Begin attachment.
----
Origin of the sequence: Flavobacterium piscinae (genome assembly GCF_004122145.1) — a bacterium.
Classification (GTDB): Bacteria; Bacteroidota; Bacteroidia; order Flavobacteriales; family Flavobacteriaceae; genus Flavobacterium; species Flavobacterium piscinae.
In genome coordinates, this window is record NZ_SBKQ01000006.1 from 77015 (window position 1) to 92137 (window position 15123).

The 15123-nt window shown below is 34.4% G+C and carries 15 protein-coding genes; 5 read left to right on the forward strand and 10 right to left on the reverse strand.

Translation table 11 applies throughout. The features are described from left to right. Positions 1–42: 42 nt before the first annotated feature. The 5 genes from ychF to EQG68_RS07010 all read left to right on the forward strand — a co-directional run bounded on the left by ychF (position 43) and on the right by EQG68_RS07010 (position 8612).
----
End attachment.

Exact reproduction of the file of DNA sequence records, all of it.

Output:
Origin of the sequence: Flavobacterium piscinae (genome assembly GCF_004122145.1) — a bacterium.
Classification (GTDB): Bacteria; Bacteroidota; Bacteroidia; order Flavobacteriales; family Flavobacteriaceae; genus Flavobacterium; species Flavobacterium piscinae.
In genome coordinates, this window is record NZ_SBKQ01000006.1 from 77015 (window position 1) to 92137 (window position 15123).

The 15123-nt window shown below is 34.4% G+C and carries 15 protein-coding genes; 5 read left to right on the forward strand and 10 right to left on the reverse strand.

Translation table 11 applies throughout. The features are described from left to right. Positions 1–42: 42 nt before the first annotated feature. The 5 genes from ychF to EQG68_RS07010 all read left to right on the forward strand — a co-directional run bounded on the left by ychF (position 43) and on the right by EQG68_RS07010 (position 8612).